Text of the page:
The car horn is one of the most elementary and basic tools for communication in a vehicle. Used to warn and notify others of your presence and approach, the horn is a signal that has persisted since before the emergence of automobiles.
The first standard electric car horn was developed in 1910 in England. As more and more motor vehicles started to emerge on the roads, horns became a necessity for warning nearby cars and drivers during traffic congestion.
Vehicle horns in the past were operated by a suspended lever or a spoke – called a horn ring – located on the side of the steering wheel. With more development, the horn was moved to the center of the steering wheel, and the rim blow steering wheel that we see today was born. The relocated horn proved to be much easier to access while driving.
In the past, horns from different automakers each possessed their own distinct sounds and pitch as there were no regulations regarding the device. However, over time, most automobile manufacturers chose standardized tones.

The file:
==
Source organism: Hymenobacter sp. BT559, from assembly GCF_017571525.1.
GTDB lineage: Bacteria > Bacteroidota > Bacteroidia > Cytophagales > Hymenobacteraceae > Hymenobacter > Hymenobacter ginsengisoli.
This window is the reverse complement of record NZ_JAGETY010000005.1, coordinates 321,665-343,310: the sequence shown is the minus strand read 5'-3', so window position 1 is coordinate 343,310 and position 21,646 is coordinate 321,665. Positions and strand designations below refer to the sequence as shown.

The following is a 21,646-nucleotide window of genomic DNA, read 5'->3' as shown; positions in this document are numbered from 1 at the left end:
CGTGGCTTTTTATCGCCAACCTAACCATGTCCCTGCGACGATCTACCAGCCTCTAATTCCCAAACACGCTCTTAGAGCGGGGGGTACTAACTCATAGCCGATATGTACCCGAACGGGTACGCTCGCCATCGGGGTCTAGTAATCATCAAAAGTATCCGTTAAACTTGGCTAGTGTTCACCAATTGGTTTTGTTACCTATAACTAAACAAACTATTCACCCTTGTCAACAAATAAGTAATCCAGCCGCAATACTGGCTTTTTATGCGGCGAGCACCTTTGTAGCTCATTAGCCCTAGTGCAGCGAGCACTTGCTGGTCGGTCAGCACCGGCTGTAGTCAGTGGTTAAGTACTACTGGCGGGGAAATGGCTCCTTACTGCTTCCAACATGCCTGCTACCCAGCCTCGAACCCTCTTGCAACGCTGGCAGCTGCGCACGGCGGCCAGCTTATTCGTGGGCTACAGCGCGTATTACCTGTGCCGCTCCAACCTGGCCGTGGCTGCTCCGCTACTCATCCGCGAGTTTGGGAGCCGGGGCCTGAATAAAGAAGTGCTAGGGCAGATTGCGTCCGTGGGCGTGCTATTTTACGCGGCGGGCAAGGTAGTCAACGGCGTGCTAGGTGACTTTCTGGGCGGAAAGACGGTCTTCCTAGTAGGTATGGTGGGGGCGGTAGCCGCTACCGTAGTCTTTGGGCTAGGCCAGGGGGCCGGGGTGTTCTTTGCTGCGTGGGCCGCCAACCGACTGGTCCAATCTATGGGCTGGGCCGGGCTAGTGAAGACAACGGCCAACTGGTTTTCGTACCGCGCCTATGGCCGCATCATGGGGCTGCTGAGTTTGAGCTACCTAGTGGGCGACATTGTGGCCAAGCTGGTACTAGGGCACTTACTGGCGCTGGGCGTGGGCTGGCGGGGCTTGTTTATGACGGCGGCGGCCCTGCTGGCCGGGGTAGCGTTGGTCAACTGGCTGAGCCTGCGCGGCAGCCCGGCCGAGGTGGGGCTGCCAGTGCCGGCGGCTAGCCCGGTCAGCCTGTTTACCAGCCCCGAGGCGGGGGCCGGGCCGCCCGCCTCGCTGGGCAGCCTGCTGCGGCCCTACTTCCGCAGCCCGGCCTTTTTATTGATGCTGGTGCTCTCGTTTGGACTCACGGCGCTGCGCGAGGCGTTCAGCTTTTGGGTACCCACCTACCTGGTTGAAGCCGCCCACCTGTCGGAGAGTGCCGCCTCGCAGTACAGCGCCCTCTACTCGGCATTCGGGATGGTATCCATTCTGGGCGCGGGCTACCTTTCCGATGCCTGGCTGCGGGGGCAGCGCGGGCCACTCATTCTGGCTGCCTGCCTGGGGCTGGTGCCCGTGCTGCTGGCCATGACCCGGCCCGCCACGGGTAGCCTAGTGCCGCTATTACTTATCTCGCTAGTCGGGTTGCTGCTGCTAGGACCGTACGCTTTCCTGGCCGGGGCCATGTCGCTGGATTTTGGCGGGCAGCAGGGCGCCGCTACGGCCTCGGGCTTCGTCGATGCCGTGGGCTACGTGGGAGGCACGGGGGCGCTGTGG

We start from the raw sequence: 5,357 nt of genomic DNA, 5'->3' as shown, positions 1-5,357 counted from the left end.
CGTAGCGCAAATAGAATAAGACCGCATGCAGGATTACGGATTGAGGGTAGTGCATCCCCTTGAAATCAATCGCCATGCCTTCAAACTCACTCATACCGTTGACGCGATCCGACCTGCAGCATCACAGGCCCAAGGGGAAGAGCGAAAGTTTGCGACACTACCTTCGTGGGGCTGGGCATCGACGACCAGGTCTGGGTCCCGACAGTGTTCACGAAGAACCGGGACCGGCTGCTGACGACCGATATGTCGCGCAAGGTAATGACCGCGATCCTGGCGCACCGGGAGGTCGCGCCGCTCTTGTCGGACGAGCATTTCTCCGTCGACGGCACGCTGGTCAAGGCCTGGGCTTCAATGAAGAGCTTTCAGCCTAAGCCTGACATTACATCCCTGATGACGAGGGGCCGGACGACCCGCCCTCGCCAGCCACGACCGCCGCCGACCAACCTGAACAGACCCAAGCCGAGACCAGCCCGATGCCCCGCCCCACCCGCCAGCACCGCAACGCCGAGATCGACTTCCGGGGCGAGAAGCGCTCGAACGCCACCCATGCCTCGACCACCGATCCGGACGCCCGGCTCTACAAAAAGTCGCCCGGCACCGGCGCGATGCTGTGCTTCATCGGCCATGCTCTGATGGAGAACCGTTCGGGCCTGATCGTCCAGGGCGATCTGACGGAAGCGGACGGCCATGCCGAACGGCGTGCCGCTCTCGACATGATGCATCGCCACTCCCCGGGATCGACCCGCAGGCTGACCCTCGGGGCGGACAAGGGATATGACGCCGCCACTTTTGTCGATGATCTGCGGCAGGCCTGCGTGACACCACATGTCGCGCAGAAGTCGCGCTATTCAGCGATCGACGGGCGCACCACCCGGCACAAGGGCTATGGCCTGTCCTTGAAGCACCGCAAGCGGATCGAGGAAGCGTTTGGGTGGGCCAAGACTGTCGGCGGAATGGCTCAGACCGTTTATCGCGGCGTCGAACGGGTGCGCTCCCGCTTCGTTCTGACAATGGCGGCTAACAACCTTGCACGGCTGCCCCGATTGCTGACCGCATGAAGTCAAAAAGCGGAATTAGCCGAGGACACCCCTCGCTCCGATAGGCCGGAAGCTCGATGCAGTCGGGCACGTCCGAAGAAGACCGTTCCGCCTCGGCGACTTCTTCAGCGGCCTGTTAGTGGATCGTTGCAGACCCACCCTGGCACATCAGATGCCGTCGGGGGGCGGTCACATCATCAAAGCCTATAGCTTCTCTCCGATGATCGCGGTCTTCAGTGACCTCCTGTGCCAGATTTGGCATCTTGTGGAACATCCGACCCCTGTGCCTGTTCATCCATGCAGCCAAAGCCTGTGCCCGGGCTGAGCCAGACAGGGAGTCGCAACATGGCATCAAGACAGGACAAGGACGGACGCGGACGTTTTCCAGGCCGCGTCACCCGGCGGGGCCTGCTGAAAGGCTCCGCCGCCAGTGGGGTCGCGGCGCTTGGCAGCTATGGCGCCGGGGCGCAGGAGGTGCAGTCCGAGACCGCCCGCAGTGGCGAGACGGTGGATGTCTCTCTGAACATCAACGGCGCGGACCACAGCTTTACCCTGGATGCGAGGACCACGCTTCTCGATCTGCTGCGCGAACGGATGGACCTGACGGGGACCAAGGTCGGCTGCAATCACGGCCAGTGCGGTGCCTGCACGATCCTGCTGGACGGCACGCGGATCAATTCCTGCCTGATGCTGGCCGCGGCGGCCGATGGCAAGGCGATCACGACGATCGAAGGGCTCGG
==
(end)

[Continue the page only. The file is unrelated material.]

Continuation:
This standardization was mostly intended to ensure safety. If all horn tones were different, wouldn’t drivers have a harder time recognizing the signs and noises meant to call attention or warn of potential danger? As sound variations may undermine the basic function of vehicle horns, very few brands have maintained their own unique multi-tone sound to this day. Most brands now utilize single-tone horns that are tuned to E-flat or C on the musical scale or dual-tones set to a higher F-sharp or A-sharp.
While vehicle horns may be strident and unpleasant at times, they produce a noise that we cannot and should not go without. However, it seems that horns are being excessively overused in large cities and certain countries of the world. It is important to always remember that while the horn is your friend in cases of danger, overusing the device may actually impair road safety. It is important to use horns sparingly as a device to warn and not as a weapon to bully others on the road.
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